Your U.S. auto insurance coverage may be well above what is required by state law and likely follow will you through the 50 states. But don’t expect it to cover you on foreign soil. Before you leave, make sure you’re covered with the appropriate auto insurance if you plan to drive abroad, as your visit could take a turn for the worse if you are involved in an accident.
What to know before traveling abroad:
- In general, your U.S. auto insurance does not cover you while you’re abroad, but it may apply in countries neighboring the United States, according to the U.S. Bureau of Consular Affairs. However, these countries have minimum auto insurance requirements that may exceed your U.S. coverage.
- In Mexico, drivers are required to carry civil liability insurance that covers them if they cause injury or damage. U.S. liability insurance is not valid in Mexico for bodily injury, although some U.S. insurance policies will cover insured drivers for physical damages, according to the Insurance Information Institute.
- If you have Allstate auto insurance, you are covered throughout all Canadian provinces and territories, and between all ports, the company says. This insurance also is valid in U.S. territories like Puerto Rico, Guam and the U.S. Virgin Islands. If you’re driving south into Mexico, your policy will protect you if you’ll be traveling within 75 miles of the border for a maximum of 10 days on each separate entry or trip, the company says.
- If you rent a car in Europe, be sure to check the country’s auto insurance requirements. You may be required to buy specific types of coverage. To rent a car in Italy, for example, you must purchase a collision damage waiver and theft protection, according to Auto Europe, a provider of car rental services in 130 countries. You also must be at least 21 years old with a driver’s license that has been valid for at least one year and have an international driving permit as well.
- Some credit card companies provide car rental insurance coverage. For instance, Visa provides collision and theft coverage on auto rentals for cardholders whose names are embossed on a U.S.-issued Visa Standard Credit, Visa Rewards Credit or Visa Premium Rewards card, according to Visa. Eligible members must use their Visa cards for the entire rental transaction and decline the auto rental company’s collision damage waiver to obtain coverage. This benefit is available in the United States and most other countries, the company says; it excludes Israel, Jamaica, the Republic of Ireland and Northern Ireland.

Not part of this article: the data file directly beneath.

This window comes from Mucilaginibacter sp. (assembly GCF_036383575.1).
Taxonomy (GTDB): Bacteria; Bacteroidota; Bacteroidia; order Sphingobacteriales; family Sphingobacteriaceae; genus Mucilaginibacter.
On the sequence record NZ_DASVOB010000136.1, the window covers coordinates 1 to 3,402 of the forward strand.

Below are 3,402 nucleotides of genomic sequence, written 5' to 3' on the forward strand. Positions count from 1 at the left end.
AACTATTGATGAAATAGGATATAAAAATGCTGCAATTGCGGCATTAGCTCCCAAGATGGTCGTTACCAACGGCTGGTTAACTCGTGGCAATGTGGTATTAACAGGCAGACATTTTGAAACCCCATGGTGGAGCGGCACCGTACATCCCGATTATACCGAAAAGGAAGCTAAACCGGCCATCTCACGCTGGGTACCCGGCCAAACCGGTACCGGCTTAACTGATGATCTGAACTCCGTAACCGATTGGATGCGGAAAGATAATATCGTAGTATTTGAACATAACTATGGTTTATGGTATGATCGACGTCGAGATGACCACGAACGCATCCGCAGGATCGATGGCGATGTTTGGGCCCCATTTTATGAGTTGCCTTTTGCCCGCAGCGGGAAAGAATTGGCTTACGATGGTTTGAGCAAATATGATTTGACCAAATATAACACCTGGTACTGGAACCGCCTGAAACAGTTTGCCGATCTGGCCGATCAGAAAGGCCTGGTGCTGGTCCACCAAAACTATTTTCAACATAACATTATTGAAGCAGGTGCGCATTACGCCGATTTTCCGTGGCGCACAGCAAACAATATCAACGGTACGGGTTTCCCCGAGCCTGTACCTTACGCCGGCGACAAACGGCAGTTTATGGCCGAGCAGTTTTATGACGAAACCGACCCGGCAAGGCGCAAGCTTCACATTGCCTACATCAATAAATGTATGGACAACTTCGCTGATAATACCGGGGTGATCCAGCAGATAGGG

- It is important to understand the rules the road in other countries, the Bureau of Consular Affairs warns. By doing so, you can avoid traffic violations or jail time for unintentionally breaking local traffic laws. For instance, turning at a red light is not permitted in Brazil unless you encounter a sign with an arrow pointing right and the words “Livre a Direita.” Drivers in Iceland can be charged with driving under the influence with a blood alcohol level as low as 0.05 percent.
Be sure you’re secure
Don’t assume anything about your auto insurance coverage while planning your trip abroad. Check with your insurance, credit card and rental companies to ensure you’ll have the proper coverage in the country you’re visiting.
If you’re planning to use your credit card for car rental insurance, ask to have a copy of your coverage information sent to you in writing beforehand. In most cases, credit card benefits are secondary to either your personal insurance protection or the insurance offered by the rental car company, the Insurance Information Institute says. Be sure to have a printed copy of your coverage and keep it with you on your trip abroad.